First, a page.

Loughton

Change, rapid and irrevocable, is the potent force at work in Loughton now. Change, wrought by Milton Keynes new city. Change, starkly symbolized as never before by contrast between old and new: between the soft, golden, resolute tower of All Saints Church standing tall on its knoll overlooking Loughton Valley, and the intrusive, uncompromising, right-angled, mirror-spangled architecture, of Milton Keynes' new railway station a little way off. Doubtless the lovely 13 th century church and the valley which has echoed to the footfall of prehistoric man and the march of invading tribes from Europe will have witnessed many changes throughout its long history. But the rapidity and finality of the present onslaught is a change in itself and can never have been equalled.

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Education Provision 1833

Loughton Parish (Pop. 325)

One Sunday School, with 46 children of both sexes; supported by the clergyman.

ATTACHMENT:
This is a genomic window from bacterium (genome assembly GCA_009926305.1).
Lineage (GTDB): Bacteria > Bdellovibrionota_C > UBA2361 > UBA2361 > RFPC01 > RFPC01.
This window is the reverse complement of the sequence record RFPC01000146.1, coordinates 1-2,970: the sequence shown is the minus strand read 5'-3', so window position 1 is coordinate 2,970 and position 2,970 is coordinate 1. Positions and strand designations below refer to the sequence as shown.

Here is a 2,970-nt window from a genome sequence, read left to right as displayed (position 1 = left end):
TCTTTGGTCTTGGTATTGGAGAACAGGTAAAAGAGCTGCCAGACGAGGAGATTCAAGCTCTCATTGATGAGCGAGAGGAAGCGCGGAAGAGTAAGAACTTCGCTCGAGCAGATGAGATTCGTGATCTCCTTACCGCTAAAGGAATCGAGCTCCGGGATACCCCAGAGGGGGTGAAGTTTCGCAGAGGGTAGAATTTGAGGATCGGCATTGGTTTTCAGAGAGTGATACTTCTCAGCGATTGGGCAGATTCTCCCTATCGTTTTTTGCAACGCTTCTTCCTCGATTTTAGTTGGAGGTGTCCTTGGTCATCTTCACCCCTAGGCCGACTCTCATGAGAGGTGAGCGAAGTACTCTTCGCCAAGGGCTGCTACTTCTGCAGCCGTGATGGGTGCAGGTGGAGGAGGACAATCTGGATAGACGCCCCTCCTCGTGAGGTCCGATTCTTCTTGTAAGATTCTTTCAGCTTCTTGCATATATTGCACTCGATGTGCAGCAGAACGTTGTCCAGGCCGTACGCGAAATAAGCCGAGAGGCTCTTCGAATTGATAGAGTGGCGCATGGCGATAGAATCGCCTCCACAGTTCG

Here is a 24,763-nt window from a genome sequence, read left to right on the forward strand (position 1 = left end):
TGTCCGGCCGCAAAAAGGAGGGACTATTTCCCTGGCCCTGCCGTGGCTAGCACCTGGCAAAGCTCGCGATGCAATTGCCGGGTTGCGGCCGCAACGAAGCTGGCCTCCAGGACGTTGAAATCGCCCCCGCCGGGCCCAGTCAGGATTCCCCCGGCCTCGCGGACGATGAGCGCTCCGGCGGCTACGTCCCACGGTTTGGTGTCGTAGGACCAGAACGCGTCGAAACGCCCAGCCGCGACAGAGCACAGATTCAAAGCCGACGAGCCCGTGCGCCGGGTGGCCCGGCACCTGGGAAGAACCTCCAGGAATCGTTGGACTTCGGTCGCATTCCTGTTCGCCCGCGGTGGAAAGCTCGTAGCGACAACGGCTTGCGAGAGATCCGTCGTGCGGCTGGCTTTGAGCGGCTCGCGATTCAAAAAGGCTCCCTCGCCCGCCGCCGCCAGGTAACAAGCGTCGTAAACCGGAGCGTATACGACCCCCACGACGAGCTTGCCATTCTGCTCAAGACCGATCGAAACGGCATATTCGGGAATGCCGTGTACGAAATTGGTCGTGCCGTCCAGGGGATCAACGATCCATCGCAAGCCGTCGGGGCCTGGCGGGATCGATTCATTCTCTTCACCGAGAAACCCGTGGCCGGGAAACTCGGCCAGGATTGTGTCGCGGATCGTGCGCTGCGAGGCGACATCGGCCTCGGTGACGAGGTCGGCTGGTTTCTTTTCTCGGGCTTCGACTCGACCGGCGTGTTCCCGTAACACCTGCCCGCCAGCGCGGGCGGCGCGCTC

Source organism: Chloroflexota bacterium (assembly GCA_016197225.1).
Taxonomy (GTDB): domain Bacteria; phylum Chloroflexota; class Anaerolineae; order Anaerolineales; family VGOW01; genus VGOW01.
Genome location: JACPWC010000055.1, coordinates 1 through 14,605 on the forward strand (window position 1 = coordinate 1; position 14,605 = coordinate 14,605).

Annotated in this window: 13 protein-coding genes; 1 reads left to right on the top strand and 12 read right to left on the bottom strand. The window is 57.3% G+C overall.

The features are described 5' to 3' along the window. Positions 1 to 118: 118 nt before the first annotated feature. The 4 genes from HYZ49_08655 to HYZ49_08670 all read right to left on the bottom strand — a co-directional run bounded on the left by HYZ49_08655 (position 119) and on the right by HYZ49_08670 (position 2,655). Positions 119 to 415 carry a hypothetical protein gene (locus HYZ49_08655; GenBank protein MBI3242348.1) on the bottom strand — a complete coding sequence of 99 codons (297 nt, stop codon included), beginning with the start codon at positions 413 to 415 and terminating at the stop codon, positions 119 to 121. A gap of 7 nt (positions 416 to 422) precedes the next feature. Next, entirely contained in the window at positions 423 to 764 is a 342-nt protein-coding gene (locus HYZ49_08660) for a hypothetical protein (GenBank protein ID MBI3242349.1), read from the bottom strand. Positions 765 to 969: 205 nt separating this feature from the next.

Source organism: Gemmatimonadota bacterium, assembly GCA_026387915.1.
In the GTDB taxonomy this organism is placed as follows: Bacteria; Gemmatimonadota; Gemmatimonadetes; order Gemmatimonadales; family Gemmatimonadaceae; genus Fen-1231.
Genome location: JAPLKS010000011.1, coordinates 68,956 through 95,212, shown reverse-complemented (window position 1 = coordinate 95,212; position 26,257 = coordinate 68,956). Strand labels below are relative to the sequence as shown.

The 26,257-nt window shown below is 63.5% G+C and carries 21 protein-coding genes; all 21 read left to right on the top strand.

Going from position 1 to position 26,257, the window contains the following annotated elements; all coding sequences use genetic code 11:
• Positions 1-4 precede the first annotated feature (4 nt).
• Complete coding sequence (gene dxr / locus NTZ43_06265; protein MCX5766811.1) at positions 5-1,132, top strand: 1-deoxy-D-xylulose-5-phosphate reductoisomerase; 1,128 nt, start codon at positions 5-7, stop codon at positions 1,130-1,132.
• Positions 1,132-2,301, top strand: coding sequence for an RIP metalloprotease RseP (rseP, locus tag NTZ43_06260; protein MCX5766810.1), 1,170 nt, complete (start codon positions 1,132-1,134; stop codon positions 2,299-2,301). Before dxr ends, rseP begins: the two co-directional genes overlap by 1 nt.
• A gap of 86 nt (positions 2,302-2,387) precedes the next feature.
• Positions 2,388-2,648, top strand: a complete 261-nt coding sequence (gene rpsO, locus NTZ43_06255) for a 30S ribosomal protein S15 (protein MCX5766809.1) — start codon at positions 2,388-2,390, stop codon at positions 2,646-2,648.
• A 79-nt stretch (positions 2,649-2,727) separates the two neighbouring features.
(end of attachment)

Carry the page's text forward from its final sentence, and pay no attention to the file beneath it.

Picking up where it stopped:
ABSTRACT OF EDUCATION RETURNS, 1833.

Notes on Loughton

Description of Loughton from Sheahan, 1861. 

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Education Provision 1833

Milton Keynes Parish (Pop. 334)

Three Daily Schools, one for 25 males, supported by voluntary contributions; the other two contain 10 males and 6 females, whose instruction is paid for by their parents.

One Sunday School, in which 26 males and 35 females receive gratuitous instruction.

ABSTRACT OF EDUCATION RETURNS, 1833.

Notes on Milton Keynes

Description of Milton Keynes from J. J. Sheahan, 1861.

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Education Provision 1833

Moulsoe Parish (Pop. 303)

One Day and Sunday School, containing 25 children of both sexes daily, and 30 males and 40 females on Sundays; the day School is supported by the proceeds of an endowment, the Sunday School by subscription.

ABSTRACT OF EDUCATION RETURNS, 1833.

Notes on Moulsoe

Description of Moulsoe from J. J. Sheahan, 1861.

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